Web postings give helping hand
By Andrew Demaria for CNN
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LONDON, England (CNN) -- It was the best birthday present Linda Boffo had ever received, ending days of emotional turmoil.
Early on the morning of her birthday, an e-mail landed in the inbox of the Massachusetts resident from her son, Jeffrey, who had been traveling in Thailand with his partner.
Both were alive and well in Chiang Mai, escaping the death and destruction wrought by Sunday's tsunamis that hit parts of Thailand's coastal and island regions as well as almost a dozen other countries.
Linda was one of thousands of people from around the world desperately trying to locate missing friends, colleagues, family and loved ones.
With communications to tsunami-affected areas either overloaded or severed, many, like Linda, turned to Web postings to seek help.
CNN has posted thousands of e-mails from people requesting assistance in their search for those missing. Complete this form to send us an e-mail (Please note that we will need to publish your e-mail address.)
In most cases it has been complete strangers offering their help, thoughts and prayers.
For Linda, the process brought a happy conclusion.
"Thank your for your efforts," she wrote. "I wish my beautiful outcome for everyone who contacts you."
Jude Hart, from Christchurch, New Zealand, was also able to verify the whereabouts of missing cousin Bernard Dawson who had been in Thailand when the tsunamis struck.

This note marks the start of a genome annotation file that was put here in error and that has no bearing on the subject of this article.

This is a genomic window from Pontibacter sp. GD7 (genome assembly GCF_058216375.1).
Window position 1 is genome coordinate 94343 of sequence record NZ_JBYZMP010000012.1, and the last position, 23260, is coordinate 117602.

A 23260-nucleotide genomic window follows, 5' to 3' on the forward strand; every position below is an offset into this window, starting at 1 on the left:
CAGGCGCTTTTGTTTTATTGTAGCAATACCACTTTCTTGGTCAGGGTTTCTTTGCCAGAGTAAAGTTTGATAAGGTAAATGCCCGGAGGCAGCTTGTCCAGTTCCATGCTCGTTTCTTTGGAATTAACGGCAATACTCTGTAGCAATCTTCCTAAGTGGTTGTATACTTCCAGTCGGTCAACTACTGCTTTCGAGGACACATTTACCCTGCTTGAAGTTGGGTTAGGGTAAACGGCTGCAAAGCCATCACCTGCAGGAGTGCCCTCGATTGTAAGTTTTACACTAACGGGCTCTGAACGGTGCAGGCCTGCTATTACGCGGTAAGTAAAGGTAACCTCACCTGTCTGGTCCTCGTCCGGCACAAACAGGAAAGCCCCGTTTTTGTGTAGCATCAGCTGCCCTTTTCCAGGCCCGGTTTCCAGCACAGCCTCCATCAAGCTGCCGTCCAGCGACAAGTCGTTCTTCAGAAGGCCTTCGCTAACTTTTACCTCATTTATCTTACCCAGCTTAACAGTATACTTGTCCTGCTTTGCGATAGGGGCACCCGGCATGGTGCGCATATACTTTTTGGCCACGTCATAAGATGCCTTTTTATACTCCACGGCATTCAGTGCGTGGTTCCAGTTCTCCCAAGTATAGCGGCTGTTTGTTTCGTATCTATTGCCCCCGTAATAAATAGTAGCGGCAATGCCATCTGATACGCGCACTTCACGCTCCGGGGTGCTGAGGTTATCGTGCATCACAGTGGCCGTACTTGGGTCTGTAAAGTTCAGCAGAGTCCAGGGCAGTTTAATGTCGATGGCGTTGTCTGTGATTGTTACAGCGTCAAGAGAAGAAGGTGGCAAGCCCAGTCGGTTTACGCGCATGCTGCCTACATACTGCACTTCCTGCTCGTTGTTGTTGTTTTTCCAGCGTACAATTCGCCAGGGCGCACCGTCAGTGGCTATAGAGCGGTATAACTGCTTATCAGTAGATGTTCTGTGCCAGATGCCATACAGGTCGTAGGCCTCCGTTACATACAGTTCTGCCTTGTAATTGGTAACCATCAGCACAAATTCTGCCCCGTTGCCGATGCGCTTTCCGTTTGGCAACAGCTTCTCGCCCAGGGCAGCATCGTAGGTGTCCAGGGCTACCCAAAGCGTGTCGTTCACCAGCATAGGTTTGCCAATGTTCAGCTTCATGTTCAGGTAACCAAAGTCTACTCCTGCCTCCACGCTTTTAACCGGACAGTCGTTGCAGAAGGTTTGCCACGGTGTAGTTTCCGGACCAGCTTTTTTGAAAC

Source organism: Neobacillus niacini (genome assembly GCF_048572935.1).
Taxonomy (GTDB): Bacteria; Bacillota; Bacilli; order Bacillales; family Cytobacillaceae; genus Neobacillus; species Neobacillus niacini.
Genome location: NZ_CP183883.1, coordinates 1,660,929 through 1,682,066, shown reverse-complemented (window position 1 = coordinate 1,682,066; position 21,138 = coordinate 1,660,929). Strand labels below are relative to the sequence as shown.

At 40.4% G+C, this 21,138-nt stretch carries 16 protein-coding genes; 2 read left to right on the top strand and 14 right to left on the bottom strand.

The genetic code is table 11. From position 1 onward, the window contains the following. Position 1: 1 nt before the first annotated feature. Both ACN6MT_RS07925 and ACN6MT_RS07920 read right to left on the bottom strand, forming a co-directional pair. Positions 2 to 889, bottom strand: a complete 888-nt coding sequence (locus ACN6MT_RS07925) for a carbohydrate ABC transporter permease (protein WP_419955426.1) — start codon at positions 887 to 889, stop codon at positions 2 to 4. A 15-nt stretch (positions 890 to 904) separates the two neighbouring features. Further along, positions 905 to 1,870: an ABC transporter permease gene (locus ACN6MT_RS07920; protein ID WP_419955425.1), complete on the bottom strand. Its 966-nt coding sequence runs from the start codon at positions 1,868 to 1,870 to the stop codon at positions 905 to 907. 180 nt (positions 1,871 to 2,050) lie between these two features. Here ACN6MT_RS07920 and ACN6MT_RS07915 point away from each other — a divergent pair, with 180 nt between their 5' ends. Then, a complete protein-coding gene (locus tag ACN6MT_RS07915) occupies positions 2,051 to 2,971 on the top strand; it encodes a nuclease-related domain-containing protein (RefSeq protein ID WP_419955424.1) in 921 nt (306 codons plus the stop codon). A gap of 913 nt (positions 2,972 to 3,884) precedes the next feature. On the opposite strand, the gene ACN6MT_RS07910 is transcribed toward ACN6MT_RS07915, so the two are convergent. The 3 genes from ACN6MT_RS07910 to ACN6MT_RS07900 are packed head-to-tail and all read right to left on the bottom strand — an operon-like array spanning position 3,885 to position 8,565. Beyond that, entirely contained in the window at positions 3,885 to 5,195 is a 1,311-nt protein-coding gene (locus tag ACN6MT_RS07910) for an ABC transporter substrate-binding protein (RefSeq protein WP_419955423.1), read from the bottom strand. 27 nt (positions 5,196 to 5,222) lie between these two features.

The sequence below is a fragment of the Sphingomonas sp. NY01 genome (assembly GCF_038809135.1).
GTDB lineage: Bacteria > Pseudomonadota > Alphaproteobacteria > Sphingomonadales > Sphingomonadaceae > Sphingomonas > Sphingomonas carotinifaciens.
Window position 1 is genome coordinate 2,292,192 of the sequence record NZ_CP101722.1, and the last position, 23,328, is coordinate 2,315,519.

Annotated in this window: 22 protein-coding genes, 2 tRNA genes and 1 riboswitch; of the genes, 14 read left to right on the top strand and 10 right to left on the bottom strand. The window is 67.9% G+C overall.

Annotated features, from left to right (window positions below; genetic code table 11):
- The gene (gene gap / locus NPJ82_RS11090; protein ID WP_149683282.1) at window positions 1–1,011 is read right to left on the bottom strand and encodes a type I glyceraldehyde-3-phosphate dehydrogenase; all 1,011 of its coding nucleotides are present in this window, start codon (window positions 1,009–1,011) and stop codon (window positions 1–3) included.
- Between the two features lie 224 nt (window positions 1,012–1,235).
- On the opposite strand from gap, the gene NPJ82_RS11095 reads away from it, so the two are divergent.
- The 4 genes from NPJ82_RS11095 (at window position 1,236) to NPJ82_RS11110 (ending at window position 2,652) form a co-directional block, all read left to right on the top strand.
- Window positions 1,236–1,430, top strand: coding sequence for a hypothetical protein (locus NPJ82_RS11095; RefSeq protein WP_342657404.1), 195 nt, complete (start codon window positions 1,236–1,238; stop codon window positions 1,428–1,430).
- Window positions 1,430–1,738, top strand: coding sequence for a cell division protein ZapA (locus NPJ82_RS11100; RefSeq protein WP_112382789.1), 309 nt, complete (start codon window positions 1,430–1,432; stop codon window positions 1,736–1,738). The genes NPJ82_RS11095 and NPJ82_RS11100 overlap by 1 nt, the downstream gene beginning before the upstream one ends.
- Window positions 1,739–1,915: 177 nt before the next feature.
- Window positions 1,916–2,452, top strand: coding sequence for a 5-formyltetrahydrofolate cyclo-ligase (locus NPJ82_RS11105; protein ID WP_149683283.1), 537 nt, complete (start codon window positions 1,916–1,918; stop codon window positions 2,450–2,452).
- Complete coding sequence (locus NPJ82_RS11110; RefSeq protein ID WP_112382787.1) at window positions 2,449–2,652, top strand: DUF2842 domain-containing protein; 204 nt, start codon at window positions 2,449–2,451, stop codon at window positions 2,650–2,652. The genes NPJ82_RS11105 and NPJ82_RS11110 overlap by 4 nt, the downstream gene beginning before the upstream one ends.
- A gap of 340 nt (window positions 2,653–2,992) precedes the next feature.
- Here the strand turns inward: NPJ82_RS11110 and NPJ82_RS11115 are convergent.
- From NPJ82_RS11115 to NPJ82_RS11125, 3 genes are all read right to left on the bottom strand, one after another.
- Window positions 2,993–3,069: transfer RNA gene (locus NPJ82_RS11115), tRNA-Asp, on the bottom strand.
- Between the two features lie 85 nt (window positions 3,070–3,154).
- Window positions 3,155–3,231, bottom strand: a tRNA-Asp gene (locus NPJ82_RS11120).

"As a result of the posting, I received numerous e-mails from Bernard's friends in the UK, and between us all via e-mails, Bernard's approximate location was established," Hart wrote.
"Although we could not contact him at that stage, it was wonderful having support from his friends on the other side of the world. Bernard has today contacted me in a very brief text message advising "High and Dry" so its wonderful to know he's alive and well... THANK YOU. We are the lucky ones."
Nicolette, from George in South Africa, also posted information on CNN.com, looking for information for friends on a honeymoon in the Thai resort island of Phuket.
"The response I received from people willing to help was overwhelming," she e-mailed. "Thank you very much for the kind words and offers to help. Great news: The couple made contact on Monday and are coming back today."
And this from Keith Trevallion: "Sincere thanks to the many people who replied to my request for information regarding Richard Everett... He was caught in the tsunami but survived with a few cuts and bruises only."
Laura Springston held fears for teachers and students on campus over the Christmas holidays at the Dalat International School in Penang, Malaysia. She too posted a message, seeking information on whether the school had been hit by the waves.
Fortunately, Marlea Ward was able to provide some answers.
"All are safe at school -- the seawall has been damaged, but there were no injuries or deaths. I have heard from a friend who attended Dalat and whose sister now works there. But I would like to hear of more news -- if anyone knows of anything with regards to the Malay staff that were on campus, please post."
Others searching for people in Sri Lanka, Kenya and other countries also had success.
But thousands more are still desperate for any clues as to the whereabouts or fate of those dear to them. For them, the search goes on.